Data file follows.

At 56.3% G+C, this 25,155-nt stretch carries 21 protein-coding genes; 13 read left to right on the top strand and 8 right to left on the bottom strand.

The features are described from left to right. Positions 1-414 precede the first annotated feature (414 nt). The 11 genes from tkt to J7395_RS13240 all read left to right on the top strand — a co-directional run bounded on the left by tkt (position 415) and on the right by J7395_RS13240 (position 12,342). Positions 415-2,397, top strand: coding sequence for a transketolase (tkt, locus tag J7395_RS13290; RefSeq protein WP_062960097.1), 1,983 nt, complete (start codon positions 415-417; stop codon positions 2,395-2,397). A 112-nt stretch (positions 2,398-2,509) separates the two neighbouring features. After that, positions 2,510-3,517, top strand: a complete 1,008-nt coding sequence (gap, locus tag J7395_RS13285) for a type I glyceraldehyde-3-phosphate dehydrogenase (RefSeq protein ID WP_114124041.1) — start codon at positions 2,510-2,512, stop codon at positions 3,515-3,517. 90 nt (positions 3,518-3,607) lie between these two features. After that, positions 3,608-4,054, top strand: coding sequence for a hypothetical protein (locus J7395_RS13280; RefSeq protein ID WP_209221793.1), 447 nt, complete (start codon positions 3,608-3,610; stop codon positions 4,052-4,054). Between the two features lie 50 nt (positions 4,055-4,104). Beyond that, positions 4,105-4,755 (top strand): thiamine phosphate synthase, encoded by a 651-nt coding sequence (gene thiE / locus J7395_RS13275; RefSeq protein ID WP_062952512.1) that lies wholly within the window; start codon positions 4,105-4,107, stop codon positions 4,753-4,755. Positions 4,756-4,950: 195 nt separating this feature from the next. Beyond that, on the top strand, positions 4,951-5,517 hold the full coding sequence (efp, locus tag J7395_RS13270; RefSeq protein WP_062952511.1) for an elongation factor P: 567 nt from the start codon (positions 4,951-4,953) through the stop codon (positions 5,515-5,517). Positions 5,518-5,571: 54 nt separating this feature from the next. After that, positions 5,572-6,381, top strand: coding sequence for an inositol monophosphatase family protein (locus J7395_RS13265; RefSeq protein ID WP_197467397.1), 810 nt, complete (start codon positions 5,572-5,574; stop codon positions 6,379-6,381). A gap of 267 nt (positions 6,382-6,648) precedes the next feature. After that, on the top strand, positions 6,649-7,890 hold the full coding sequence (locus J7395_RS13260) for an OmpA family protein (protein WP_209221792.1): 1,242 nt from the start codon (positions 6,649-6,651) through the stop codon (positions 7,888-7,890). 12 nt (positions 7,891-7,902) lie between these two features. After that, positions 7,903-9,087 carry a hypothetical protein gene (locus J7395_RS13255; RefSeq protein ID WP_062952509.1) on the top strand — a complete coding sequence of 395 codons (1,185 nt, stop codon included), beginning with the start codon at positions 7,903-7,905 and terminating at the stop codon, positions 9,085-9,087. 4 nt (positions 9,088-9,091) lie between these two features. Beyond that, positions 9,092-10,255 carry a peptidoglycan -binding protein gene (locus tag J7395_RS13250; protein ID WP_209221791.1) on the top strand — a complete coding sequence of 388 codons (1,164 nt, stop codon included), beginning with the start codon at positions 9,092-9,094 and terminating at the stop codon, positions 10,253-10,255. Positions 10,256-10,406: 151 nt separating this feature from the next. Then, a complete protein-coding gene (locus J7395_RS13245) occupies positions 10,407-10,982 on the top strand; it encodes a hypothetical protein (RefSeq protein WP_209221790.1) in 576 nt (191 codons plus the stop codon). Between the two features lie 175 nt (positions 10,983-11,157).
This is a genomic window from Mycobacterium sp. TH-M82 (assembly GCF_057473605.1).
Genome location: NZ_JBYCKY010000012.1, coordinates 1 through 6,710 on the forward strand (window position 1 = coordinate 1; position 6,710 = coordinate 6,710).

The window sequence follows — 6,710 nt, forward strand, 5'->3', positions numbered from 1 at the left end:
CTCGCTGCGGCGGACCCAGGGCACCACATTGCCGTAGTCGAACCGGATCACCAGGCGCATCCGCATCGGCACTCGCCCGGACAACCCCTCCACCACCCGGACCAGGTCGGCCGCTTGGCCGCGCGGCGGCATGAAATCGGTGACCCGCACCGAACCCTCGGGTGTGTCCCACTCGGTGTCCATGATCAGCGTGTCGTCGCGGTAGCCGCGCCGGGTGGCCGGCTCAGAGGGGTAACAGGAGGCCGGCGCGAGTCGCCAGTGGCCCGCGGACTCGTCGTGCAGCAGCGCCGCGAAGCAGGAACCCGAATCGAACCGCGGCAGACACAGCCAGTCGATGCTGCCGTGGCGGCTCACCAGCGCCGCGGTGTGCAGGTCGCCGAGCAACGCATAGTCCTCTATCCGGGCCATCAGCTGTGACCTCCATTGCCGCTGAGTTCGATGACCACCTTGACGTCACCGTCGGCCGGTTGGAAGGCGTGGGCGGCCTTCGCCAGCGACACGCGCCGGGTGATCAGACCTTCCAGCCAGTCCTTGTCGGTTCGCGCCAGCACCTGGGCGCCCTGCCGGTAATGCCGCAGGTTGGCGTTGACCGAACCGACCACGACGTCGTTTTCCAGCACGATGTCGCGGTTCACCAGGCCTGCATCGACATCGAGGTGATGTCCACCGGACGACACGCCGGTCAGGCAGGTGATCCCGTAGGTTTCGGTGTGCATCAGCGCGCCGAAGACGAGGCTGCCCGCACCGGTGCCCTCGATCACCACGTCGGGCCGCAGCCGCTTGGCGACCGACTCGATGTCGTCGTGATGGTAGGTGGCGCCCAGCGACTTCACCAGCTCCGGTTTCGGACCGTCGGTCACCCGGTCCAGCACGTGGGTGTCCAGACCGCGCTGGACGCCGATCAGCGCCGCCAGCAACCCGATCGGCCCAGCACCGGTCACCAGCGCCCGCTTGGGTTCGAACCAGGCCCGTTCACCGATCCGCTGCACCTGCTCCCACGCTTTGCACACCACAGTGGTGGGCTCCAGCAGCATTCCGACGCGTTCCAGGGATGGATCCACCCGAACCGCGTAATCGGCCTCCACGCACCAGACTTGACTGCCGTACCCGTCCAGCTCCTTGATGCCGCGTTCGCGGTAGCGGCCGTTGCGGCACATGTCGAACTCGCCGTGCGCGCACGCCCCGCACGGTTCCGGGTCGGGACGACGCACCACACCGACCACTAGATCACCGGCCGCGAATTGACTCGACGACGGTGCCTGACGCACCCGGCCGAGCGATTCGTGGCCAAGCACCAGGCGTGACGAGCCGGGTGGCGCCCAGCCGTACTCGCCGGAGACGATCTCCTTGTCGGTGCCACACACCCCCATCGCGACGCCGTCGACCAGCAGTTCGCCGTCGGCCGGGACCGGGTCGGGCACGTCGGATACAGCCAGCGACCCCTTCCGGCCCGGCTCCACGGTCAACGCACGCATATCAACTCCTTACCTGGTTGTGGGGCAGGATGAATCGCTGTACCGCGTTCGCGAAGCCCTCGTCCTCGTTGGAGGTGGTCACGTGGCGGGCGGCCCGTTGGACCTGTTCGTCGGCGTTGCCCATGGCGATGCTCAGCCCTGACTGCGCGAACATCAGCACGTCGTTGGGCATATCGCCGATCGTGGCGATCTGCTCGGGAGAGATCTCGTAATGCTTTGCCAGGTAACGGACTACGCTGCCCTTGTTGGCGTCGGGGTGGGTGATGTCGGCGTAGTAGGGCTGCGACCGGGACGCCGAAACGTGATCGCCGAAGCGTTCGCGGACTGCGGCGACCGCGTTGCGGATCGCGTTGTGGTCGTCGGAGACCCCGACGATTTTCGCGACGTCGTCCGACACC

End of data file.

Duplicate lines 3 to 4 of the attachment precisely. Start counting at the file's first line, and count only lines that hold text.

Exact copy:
This is a genomic window from Mycobacterium sp. TH-M82 (assembly GCF_057473605.1).
Genome location: NZ_JBYCKY010000012.1, coordinates 1 through 6,710 on the forward strand (window position 1 = coordinate 1; position 6,710 = coordinate 6,710).